Look, you know what you’re going to get out of Bad Grandpa. Going into it I anticipated plenty of poop, child neglect, and horny old man jokes. And that’s exactly what I got. If anything, Bad Grandpa is sort of commendable in the fact that it pretty much delivers exactly what you’d expect. No better or worse.
Premise: Directed by Ridley Scott and written by Cormac McCarthy, The Counselor is a story about a lawyer only referred to as “Counselor,” who gets tangled up in some sort of bad drug deal or something? Brad Pitt plays a cowboy or something? And Cameron Diaz thinks she’s a cheetah or something? I’m going to be 100% honest with you, I couldn’t tell you all the details of this convoluted story even if you threatened to decapitate me, which is something that happens like three times in this movie.
You want to see a challenging film? Go see 12 Years a Slave. It’s not challenging in the sense that it makes you question its themes, or its character’s motivations. It’s a challenging film in the sense that it will make you think long and hard about what the purpose of making this movie really was?
I saw the new 2013 remake of Carrie this week, and instead of doing a normal review, I thought I’d just compare it to the original like a jerk and see which one is better. The Rage: Carrie 2 will not be discussed. Ever.
I’ll just go ahead and spoil as much as I want, assuming you’ve seen the original Carrie (or just the new one). If you’ve seen one of them, then you know what happens in the other, because they don’t really change any plot points.
Premise: A biopic of Richard “The Iceman” Kuklinski, who was a big time mob hitman in the 60s, 70s, and 80s. He’s also a family man, and he likes to keep those two worlds separate. Good luck with that, buddy.
Premise: A guy is informed that he’s losing his job while on vacation with his family at Disney World. So he gets drunk and (possibly?) starts having weird visions, and there’s (possibly?) some big conspiracy. I don’t know. The plot is kind of a half-thought. Escape From Tomorrow is more widely known as the film that was shot (mostly) at Disney World (and its many hotel rooms), without the permission of Disney. I think at the current time, Disney isn’t taking any action against them, as to not give the film any more publicity. Good move on Disney’s part, because this movie probably doesn’t deserve much more publicity.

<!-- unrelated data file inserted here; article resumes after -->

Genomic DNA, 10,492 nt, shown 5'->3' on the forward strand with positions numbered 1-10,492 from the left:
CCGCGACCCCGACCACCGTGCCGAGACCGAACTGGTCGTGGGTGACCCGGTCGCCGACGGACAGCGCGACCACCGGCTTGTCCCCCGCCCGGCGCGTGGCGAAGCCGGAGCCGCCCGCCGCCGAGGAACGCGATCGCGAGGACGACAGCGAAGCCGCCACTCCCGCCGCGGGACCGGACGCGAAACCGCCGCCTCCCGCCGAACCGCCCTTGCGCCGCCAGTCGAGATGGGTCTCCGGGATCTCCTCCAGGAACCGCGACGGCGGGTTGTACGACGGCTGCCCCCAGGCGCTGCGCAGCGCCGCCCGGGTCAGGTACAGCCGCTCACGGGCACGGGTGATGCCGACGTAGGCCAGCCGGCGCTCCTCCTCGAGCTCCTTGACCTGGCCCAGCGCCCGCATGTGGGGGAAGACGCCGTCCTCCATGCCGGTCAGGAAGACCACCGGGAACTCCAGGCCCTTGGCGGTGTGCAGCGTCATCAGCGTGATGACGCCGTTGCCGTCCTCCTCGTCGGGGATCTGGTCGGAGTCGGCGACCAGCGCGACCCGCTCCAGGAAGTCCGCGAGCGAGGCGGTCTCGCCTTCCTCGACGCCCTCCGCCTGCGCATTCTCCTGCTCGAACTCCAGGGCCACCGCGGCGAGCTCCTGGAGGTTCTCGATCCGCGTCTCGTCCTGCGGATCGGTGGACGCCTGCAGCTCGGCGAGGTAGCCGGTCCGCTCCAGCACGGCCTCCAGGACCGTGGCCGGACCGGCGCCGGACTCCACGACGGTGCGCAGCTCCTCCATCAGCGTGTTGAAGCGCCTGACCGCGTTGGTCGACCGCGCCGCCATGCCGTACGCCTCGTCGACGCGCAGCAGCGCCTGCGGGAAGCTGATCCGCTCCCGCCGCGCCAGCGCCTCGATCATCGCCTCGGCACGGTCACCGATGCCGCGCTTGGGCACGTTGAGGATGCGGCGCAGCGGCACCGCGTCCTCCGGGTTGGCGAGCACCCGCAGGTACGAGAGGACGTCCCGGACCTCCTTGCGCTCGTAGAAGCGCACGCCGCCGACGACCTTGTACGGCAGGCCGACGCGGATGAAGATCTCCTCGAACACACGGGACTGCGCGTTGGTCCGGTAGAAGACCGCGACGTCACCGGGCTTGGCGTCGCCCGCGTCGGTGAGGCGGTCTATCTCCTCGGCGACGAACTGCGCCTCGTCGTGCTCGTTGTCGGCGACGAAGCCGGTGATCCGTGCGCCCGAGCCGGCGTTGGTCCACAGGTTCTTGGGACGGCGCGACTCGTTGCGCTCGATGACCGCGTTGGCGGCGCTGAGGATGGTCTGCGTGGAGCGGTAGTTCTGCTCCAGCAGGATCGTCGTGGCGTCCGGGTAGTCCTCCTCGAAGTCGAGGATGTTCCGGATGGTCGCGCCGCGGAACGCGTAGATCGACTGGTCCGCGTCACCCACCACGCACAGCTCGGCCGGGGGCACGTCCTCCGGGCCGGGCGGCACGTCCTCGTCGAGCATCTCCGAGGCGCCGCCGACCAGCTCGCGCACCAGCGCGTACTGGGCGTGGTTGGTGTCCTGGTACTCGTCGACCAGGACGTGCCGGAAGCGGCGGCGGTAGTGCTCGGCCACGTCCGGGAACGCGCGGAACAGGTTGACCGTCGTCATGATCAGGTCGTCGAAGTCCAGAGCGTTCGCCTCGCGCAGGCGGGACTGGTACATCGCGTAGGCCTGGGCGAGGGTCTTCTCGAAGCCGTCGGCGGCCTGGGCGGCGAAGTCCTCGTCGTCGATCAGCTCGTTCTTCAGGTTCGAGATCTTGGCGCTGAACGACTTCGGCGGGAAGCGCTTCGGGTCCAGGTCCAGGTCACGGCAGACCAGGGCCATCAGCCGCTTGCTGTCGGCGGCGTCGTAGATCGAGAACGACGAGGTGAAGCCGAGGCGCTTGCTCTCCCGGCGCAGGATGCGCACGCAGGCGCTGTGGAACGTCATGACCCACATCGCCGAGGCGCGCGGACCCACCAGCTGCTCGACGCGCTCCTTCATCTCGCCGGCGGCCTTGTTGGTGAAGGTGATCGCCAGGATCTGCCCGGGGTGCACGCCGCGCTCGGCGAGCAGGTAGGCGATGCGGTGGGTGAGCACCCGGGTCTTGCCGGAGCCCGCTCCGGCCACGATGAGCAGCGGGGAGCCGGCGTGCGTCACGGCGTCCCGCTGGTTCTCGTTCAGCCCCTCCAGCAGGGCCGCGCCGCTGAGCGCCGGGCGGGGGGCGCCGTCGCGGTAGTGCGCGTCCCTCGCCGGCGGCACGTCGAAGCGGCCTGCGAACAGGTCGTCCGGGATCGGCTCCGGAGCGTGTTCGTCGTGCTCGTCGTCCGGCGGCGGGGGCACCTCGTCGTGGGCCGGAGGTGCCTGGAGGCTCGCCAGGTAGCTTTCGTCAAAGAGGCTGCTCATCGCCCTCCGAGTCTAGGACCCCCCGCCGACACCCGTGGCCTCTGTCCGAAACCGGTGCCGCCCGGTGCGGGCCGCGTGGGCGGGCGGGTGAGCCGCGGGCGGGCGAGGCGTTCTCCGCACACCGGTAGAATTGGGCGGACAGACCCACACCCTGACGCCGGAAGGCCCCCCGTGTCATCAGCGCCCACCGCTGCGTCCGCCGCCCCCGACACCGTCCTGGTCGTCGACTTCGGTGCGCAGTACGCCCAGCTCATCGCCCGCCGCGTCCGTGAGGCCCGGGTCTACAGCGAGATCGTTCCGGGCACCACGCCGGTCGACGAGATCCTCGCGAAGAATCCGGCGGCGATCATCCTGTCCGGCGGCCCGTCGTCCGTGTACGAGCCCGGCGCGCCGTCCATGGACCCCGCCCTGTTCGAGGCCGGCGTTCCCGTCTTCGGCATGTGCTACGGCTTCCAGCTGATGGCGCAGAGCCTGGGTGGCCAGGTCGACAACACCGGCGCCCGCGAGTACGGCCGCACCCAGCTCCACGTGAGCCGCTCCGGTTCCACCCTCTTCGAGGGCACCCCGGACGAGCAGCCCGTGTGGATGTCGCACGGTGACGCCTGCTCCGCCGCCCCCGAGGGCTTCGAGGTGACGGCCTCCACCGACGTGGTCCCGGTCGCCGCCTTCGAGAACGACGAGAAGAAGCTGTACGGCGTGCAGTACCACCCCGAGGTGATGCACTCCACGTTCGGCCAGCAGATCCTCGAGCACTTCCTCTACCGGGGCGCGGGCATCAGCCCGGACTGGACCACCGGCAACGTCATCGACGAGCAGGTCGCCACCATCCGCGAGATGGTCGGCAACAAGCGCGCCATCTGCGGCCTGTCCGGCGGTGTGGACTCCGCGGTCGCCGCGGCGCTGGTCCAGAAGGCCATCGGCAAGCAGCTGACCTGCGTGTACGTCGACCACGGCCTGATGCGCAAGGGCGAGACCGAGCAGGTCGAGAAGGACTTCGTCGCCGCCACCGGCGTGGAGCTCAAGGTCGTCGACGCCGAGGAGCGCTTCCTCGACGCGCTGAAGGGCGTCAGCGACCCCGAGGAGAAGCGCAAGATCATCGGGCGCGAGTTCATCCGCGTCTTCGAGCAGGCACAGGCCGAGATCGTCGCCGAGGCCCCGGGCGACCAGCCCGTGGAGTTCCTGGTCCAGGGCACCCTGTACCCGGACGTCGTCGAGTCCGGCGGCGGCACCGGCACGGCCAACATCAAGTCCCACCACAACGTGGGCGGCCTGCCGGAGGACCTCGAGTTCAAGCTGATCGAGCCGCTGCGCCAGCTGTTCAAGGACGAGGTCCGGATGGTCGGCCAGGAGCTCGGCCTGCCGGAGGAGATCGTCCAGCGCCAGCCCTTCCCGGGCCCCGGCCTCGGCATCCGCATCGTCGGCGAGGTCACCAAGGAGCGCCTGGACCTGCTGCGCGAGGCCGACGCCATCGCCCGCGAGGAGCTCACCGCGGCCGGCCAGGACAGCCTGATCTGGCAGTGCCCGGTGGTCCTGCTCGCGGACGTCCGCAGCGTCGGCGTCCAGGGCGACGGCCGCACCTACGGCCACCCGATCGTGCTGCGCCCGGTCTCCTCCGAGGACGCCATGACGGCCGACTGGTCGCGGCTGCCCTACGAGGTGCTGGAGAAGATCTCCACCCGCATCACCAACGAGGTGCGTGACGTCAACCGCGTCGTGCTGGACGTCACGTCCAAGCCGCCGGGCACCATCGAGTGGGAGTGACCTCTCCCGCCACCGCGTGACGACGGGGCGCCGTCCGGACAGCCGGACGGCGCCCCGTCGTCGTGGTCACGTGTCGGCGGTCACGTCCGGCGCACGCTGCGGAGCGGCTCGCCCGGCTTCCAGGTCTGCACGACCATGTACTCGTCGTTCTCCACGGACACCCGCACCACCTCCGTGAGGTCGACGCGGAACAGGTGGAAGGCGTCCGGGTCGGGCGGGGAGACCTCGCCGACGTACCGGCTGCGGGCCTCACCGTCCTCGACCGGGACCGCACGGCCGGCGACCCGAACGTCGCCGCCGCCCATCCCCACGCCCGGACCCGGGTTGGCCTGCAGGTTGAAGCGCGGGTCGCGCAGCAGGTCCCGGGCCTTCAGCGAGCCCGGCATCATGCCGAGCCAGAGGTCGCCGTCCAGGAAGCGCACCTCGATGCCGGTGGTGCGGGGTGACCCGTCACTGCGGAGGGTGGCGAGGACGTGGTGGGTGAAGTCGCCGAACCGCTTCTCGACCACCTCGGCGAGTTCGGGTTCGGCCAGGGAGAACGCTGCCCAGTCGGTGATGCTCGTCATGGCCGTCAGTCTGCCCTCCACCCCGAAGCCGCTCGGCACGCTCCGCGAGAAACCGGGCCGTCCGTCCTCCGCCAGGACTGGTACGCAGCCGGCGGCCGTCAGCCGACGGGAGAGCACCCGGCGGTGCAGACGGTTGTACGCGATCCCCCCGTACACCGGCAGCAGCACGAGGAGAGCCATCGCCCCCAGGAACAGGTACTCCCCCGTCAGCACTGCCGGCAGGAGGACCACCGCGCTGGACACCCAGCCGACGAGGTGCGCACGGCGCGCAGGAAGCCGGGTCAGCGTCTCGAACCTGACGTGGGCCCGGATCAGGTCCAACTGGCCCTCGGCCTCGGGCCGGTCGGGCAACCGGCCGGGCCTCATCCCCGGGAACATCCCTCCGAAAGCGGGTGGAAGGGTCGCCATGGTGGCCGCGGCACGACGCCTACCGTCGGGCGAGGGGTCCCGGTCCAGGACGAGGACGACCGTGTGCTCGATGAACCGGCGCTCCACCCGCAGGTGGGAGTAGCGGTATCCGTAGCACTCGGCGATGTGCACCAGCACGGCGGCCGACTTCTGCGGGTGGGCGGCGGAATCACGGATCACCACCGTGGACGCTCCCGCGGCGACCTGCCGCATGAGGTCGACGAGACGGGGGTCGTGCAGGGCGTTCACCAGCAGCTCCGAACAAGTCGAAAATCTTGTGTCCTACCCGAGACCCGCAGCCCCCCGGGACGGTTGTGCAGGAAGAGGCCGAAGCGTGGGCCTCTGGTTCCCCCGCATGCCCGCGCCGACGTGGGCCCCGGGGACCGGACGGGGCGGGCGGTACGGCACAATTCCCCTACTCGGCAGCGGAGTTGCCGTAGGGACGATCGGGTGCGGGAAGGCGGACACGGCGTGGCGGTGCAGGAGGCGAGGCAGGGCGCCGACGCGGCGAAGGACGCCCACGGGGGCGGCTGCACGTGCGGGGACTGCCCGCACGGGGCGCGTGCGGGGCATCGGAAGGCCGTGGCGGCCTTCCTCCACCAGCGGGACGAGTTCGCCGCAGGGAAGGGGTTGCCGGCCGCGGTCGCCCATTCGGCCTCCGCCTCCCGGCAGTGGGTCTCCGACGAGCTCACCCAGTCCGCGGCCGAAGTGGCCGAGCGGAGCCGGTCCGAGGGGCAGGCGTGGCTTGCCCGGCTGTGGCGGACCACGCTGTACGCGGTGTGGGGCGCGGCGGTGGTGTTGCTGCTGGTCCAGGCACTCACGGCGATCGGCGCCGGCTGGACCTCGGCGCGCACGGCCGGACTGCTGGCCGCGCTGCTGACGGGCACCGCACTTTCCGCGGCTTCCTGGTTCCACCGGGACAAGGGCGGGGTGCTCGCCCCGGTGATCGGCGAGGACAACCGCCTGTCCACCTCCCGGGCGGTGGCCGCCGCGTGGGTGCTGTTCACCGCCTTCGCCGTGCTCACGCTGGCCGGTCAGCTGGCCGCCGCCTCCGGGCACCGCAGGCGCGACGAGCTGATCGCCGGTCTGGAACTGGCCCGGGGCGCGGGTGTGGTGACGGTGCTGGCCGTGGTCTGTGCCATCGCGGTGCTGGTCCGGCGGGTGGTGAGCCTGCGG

Premise: A shipping freighter, captained by our titular hero (Tom Hanks), travels past the coast of Somalia, and gets attacked by a band of pirates. The pirates, however, are not as fun and lovable as Johnny Depp and Orlando Bloom. They don’t even have choreographed sword fights!
I got a little bored and cut together a re-imagined trailer for Indiana Jones last night, where he is recognized for what he really is: a moderately paid archeology professor. …Enjoy?
Premise: I’m not sure what I was thinking going to see this movie? I guess I kind of felt obliged to for some reason. It certainly didn’t look very good in the commercials. But ya know, I enjoyed the first Machete somewhat, and I think (?) I support the modern grindhouse resurrection genre. Though, now that I think about it, nothing much comes to mind that’s good about this genre, except, maybe… Grindhouse itself? Hmmmm… Wait, I liked Hobo With a Shotgun and Black Dynamite, too. But that’s only three movies. Maybe this whole concept wasn’t such a great idea after all…? Especially if we’ve appointed the main figure to make these movies to be Robert Rodriguez.
Premise: Two families in Pennsylvania have their young daughters kidnapped out of nowhere on Thanksgiving. They go through the frantic motions of looking for them endlessly for the first week they are missing (which is the film’s timeline). At the same time, a detective who’s never lost a case (Jake Gyllenhaal) also looks for the girls. One of the dads (Hugh Jackman) kidnaps a mentally challenged suspect (Paul Dano) who he believes 100% is the girls’ kidnapper, and locks him in a bathroom where he can torture him to get answers while they continue to look for the girls. Then Gyllenhaal starts looking into Jackman, but they are both looking for the girls still. And I think there’s close to three other subplots. It’s a long movie.